NYPD Traffic Cop: “My Objective Is The Cars, Not The People”

This officer's job isn't to keep you safe, it's to keep cars moving. Photo: ##http://www.flickr.com/photos/gagedesoto/4173731680/##Mike Spriggs via Flickr.##

The NYPD’s decision to crack down on cyclists committing even the most minor infractions — while an epidemic of deadly driving continues unabated — should make it clear that the police department is no friend to those on two wheels right now. A report we received today from Christine Berthet, the co-founder of the Clinton/Hell’s Kitchen Coalition for Pedestrian Safety, offers evidence that the police aren’t too concerned about the safety of those on two legs either:

Today at 10:30 a.m., I was waiting to cross the street at the intersection of 42nd Street and 9th Avenue.

A large construction truck was barreling west on 42nd Street where the traffic was light. The pedestrian signal turned to “walk” on the south leg. Instead of stopping the truck, the agent waved it to turn south, which it did at high speed, while the pedestrian platoon had already engaged in the crossing. People jumped back to avoid a collision but it was very close.

I approached the agent and mentioned respectfully to him that he had waved a truck at full speed into a platoon of pedestriansand that pedestrians expected to be protected by the police, to which he responded: “My objective is the cars, not the people.”

This is far from an isolated instance, but still, to hear it so bluntly put and seeing it nearly kill five people in a deliberate way is shocking.

So this is what our society has come to: In New York City , the most pedestrian city in the United States, we pay the police to protect cars, not people.

As the NYPD continues its assault on bikers, it is important to highlight that they are doing a horrible job of protecting pedestrians. The car owners have successfully pitted pedestrians against bikes, we need to refocus the press and everyone on pedestrians/transit users against cars.

I’d love for Vacca and Vallone to have a hearing on that.

  • Pedestrians and Cyclists Unite!

    WE ARE TRAFFIC!

  • J

    This should be a news story, but sadly this has been the case for far too long. This practice is probably the most blatant instance of police officers ACTIVELY putting pedestrians in more risk than they otherwise would be. It is a confusing and dangerous practice for both cars and pedestrians, as they are both told they have the right of way at the same time. It could easily and should be ended tomorrow.

  • M to the I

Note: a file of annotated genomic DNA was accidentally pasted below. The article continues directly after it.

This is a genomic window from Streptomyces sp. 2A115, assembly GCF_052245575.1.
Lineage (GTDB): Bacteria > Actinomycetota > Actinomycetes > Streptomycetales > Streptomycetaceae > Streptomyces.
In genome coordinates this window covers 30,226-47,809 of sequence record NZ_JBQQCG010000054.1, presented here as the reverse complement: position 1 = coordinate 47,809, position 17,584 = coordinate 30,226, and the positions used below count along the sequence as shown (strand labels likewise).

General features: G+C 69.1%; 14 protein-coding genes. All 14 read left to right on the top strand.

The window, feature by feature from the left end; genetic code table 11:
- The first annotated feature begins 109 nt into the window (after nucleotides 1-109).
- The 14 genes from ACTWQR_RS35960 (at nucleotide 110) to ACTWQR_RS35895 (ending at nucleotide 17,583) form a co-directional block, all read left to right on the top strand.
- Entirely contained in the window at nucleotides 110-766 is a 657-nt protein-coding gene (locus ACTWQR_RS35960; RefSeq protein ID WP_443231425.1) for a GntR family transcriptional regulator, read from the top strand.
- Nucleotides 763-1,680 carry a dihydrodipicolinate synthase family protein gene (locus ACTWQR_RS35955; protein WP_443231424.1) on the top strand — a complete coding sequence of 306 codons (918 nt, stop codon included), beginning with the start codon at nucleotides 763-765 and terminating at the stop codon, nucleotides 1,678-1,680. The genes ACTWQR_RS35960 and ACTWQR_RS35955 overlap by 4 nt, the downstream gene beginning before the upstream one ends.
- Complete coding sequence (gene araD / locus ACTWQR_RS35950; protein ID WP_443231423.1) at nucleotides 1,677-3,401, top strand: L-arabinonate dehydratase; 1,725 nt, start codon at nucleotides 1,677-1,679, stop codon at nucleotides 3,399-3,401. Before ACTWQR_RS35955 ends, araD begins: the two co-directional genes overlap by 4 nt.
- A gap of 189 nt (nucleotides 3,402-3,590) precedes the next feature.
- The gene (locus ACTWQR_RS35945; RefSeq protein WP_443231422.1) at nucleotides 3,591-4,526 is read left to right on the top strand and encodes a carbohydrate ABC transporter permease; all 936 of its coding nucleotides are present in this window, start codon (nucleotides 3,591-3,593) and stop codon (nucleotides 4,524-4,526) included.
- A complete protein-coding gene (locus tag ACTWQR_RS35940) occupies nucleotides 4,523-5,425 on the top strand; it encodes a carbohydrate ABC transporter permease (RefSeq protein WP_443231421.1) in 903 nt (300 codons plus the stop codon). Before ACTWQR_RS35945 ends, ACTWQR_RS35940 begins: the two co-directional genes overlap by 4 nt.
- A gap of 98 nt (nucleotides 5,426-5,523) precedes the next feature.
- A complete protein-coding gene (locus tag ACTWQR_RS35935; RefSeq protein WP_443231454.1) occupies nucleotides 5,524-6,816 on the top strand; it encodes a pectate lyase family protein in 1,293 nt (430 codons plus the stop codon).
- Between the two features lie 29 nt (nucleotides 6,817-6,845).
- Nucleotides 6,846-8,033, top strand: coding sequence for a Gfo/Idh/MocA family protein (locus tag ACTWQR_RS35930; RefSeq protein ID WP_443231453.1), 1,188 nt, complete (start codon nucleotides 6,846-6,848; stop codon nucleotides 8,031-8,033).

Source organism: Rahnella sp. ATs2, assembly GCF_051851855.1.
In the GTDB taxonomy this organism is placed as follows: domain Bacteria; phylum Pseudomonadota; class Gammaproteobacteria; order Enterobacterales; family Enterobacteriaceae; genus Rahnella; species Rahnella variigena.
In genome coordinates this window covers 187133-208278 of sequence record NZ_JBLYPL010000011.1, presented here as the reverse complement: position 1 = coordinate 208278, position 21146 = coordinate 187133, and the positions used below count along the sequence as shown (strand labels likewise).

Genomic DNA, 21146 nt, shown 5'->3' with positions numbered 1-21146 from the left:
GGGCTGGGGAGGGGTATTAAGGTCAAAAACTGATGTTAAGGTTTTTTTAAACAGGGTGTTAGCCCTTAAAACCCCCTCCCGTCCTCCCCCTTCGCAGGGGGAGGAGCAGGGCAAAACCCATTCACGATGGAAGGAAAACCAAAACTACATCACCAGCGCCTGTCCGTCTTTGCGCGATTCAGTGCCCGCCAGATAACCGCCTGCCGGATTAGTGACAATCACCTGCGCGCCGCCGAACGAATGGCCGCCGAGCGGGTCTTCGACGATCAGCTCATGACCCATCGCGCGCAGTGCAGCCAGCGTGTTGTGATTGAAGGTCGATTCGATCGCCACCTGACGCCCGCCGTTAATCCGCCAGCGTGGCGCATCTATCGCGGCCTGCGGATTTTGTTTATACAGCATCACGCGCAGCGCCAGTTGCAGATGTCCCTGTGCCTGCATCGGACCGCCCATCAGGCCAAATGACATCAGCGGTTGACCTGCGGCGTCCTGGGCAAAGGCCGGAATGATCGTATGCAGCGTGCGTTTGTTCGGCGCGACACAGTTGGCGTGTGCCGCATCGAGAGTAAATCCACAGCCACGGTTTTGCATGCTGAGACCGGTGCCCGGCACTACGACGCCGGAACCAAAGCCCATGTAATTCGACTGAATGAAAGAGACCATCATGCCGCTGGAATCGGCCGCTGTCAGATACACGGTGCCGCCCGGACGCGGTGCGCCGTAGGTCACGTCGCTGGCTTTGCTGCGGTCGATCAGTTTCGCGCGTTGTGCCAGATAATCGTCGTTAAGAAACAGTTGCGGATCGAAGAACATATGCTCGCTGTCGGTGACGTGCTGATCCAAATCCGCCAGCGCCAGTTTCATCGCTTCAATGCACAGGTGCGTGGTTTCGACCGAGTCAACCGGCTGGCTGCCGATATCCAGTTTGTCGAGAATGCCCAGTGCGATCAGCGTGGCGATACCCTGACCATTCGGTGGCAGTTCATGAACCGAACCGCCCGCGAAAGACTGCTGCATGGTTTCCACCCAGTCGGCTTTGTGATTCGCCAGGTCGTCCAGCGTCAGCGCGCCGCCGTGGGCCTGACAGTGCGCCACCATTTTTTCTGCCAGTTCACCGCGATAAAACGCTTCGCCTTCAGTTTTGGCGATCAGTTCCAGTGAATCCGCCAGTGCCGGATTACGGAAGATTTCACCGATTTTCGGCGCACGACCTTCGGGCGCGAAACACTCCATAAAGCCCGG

We all know that the NYPD doesn’t care about pedestrians or cyclists. But I would just like to add that there are school crossing guards going above and beyond their job descriptions to keep cyclist safe from cars and trucks that refuse to yield the right of way. They routinely hold car traffic turning off of 1st Avenue so cyclists can pass safely even when no school kids are in the crosswalk. One guard even apologized to me as she began to wave traffic through and didn’t see me coming. I really appreciate it and thank them whenever it happens.

  • Suzanne

    I vote we fire all the cops, starting with Ray Kelly, and replace them all with school crossing guards. Think of all the lives we’d save.

  • lic lovr

    after nine years living in this city i still find this shocking – almost unbelieveable even after seeing it daily for nearly a decade. the case is similar at 34th & 9th where i cross to go to work every day. i hope the changes the dot plans on making to this street will help pedestrians at least a little. we can’t rely on the traffic cops to think for a second what will help our safety.

  • Clarence Eckerson

    The new Queens Plaza to the QBB bike paths are coming along and look like they will be fully functional soon. But yesterday a situation happened that scared the living crap out of me – there is a potentially dangerous situation that I am going to document – there is a signal at one point where peds/bikes get to cross. But NYPD is waving cars thru the intersection. Yesterday, I was almost hit by an 18 wheeler.

    As I was approaching the intersection the light was green for the crossing, probably about 4 or 5 seconds. So I was pretty confident I could go, thankfully at the last minute I looked to my left thanks to over caution of riding in the city and slammed on the brakes….

    At first I was really angry, screaming at the truck driver. But he said to me, “Don’t blame me, I got waved thru!” It was then I looked up about 100 feet or so towards the bridge and a traffic cop was just motioning for cars to move thru one after the other. I yelled back to the cop that people were trying to cross (there were three peds and a cyclist waiting at this point) and he just shrugged his shoulders.

    Note: this is not a case where you can see the officer at the middle of an intersection and he or she is letting cars thru and you have to hold on even though you are annoyed. The worst part is they sit well north of the intersection where you can’t see them immediately waving cars against you.

    Someone with less biking (or walking) experience will be killed here. It will happen. I will try and post some video or pictures next week.

  • lic lovr